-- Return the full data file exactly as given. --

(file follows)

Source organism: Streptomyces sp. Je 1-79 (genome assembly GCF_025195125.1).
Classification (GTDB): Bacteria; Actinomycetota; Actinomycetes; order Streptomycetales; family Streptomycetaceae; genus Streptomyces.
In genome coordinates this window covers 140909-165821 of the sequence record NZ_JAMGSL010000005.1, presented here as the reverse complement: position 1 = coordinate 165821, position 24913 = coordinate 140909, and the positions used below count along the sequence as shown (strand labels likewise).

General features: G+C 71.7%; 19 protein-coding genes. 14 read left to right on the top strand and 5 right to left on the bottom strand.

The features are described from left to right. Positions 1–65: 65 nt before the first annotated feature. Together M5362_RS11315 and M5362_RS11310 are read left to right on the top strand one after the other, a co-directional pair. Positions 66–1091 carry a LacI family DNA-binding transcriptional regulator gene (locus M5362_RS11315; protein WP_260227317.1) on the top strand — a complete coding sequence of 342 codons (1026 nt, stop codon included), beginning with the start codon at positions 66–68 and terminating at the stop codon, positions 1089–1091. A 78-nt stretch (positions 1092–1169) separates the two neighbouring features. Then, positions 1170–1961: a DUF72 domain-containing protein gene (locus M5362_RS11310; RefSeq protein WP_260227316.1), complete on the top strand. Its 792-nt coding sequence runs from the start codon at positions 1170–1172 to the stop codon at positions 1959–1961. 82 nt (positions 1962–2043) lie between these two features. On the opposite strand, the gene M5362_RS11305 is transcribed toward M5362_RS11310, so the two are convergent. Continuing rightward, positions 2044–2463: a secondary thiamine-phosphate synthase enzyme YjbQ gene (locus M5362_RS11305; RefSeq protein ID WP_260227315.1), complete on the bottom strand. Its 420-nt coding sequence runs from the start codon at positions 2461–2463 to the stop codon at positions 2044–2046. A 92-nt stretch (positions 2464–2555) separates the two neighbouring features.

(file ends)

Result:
Source organism: Streptomyces sp. Je 1-79 (genome assembly GCF_025195125.1).
Classification (GTDB): Bacteria; Actinomycetota; Actinomycetes; order Streptomycetales; family Streptomycetaceae; genus Streptomyces.
In genome coordinates this window covers 140909-165821 of the sequence record NZ_JAMGSL010000005.1, presented here as the reverse complement: position 1 = coordinate 165821, position 24913 = coordinate 140909, and the positions used below count along the sequence as shown (strand labels likewise).

General features: G+C 71.7%; 19 protein-coding genes. 14 read left to right on the top strand and 5 right to left on the bottom strand.

The features are described from left to right. Positions 1–65: 65 nt before the first annotated feature. Together M5362_RS11315 and M5362_RS11310 are read left to right on the top strand one after the other, a co-directional pair. Positions 66–1091 carry a LacI family DNA-binding transcriptional regulator gene (locus M5362_RS11315; protein WP_260227317.1) on the top strand — a complete coding sequence of 342 codons (1026 nt, stop codon included), beginning with the start codon at positions 66–68 and terminating at the stop codon, positions 1089–1091. A 78-nt stretch (positions 1092–1169) separates the two neighbouring features. Then, positions 1170–1961: a DUF72 domain-containing protein gene (locus M5362_RS11310; RefSeq protein WP_260227316.1), complete on the top strand. Its 792-nt coding sequence runs from the start codon at positions 1170–1172 to the stop codon at positions 1959–1961. 82 nt (positions 1962–2043) lie between these two features. On the opposite strand, the gene M5362_RS11305 is transcribed toward M5362_RS11310, so the two are convergent. Continuing rightward, positions 2044–2463: a secondary thiamine-phosphate synthase enzyme YjbQ gene (locus M5362_RS11305; RefSeq protein ID WP_260227315.1), complete on the bottom strand. Its 420-nt coding sequence runs from the start codon at positions 2461–2463 to the stop codon at positions 2044–2046. A 92-nt stretch (positions 2464–2555) separates the two neighbouring features.